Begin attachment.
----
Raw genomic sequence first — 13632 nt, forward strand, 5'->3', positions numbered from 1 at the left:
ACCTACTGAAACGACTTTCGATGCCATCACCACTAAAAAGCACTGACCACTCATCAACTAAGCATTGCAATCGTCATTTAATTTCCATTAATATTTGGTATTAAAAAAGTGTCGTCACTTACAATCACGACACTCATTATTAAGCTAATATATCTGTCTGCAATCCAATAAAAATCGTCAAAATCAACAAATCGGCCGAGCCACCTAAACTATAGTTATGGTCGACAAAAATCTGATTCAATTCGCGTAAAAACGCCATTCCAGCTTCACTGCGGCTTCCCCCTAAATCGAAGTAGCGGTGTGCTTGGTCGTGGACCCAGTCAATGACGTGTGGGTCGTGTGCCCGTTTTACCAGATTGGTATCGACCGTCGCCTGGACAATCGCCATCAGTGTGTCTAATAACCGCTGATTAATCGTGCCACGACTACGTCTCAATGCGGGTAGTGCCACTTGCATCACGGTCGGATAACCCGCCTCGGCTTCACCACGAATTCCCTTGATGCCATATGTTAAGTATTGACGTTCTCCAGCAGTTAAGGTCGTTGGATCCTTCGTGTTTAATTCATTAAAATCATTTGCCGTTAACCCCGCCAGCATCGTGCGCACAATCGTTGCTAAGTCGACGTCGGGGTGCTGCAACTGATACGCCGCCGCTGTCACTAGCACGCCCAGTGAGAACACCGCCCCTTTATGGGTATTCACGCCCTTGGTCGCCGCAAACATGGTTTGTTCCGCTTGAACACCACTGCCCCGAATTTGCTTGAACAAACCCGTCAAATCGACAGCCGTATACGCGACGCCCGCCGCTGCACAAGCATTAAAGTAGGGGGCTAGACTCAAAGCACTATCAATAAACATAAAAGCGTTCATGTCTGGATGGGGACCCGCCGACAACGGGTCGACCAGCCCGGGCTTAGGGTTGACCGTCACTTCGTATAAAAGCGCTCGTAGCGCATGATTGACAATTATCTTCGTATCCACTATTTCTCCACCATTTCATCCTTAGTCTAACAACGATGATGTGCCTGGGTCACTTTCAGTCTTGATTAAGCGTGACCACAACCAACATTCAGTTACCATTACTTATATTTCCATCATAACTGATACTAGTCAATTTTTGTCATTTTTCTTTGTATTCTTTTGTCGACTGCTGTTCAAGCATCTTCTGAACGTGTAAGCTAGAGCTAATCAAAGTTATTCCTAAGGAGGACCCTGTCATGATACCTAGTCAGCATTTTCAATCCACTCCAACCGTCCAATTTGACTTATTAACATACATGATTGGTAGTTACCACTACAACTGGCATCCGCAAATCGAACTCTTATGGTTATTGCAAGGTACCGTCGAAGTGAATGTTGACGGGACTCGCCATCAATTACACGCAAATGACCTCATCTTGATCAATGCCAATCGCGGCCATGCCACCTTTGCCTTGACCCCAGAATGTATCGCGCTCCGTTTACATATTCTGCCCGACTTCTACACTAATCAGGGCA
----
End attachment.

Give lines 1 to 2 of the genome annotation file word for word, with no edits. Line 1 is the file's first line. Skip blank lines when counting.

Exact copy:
Raw genomic sequence first — 13632 nt, forward strand, 5'->3', positions numbered from 1 at the left:
ACCTACTGAAACGACTTTCGATGCCATCACCACTAAAAAGCACTGACCACTCATCAACTAAGCATTGCAATCGTCATTTAATTTCCATTAATATTTGGTATTAAAAAAGTGTCGTCACTTACAATCACGACACTCATTATTAAGCTAATATATCTGTCTGCAATCCAATAAAAATCGTCAAAATCAACAAATCGGCCGAGCCACCTAAACTATAGTTATGGTCGACAAAAATCTGATTCAATTCGCGTAAAAACGCCATTCCAGCTTCACTGCGGCTTCCCCCTAAATCGAAGTAGCGGTGTGCTTGGTCGTGGACCCAGTCAATGACGTGTGGGTCGTGTGCCCGTTTTACCAGATTGGTATCGACCGTCGCCTGGACAATCGCCATCAGTGTGTCTAATAACCGCTGATTAATCGTGCCACGACTACGTCTCAATGCGGGTAGTGCCACTTGCATCACGGTCGGATAACCCGCCTCGGCTTCACCACGAATTCCCTTGATGCCATATGTTAAGTATTGACGTTCTCCAGCAGTTAAGGTCGTTGGATCCTTCGTGTTTAATTCATTAAAATCATTTGCCGTTAACCCCGCCAGCATCGTGCGCACAATCGTTGCTAAGTCGACGTCGGGGTGCTGCAACTGATACGCCGCCGCTGTCACTAGCACGCCCAGTGAGAACACCGCCCCTTTATGGGTATTCACGCCCTTGGTCGCCGCAAACATGGTTTGTTCCGCTTGAACACCACTGCCCCGAATTTGCTTGAACAAACCCGTCAAATCGACAGCCGTATACGCGACGCCCGCCGCTGCACAAGCATTAAAGTAGGGGGCTAGACTCAAAGCACTATCAATAAACATAAAAGCGTTCATGTCTGGATGGGGACCCGCCGACAACGGGTCGACCAGCCCGGGCTTAGGGTTGACCGTCACTTCGTATAAAAGCGCTCGTAGCGCATGATTGACAATTATCTTCGTATCCACTATTTCTCCACCATTTCATCCTTAGTCTAACAACGATGATGTGCCTGGGTCACTTTCAGTCTTGATTAAGCGTGACCACAACCAACATTCAGTTACCATTACTTATATTTCCATCATAACTGATACTAGTCAATTTTTGTCATTTTTCTTTGTATTCTTTTGTCGACTGCTGTTCAAGCATCTTCTGAACGTGTAAGCTAGAGCTAATCAAAGTTATTCCTAAGGAGGACCCTGTCATGATACCTAGTCAGCATTTTCAATCCACTCCAACCGTCCAATTTGACTTATTAACATACATGATTGGTAGTTACCACTACAACTGGCATCCGCAAATCGAACTCTTATGGTTATTGCAAGGTACCGTCGAAGTGAATGTTGACGGGACTCGCCATCAATTACACGCAAATGACCTCATCTTGATCAATGCCAATCGCGGCCATGCCACCTTTGCCTTGACCCCAGAATGTATCGCGCTCCGTTTACATATTCTGCCCGACTTCTACACTAATCAGGGCA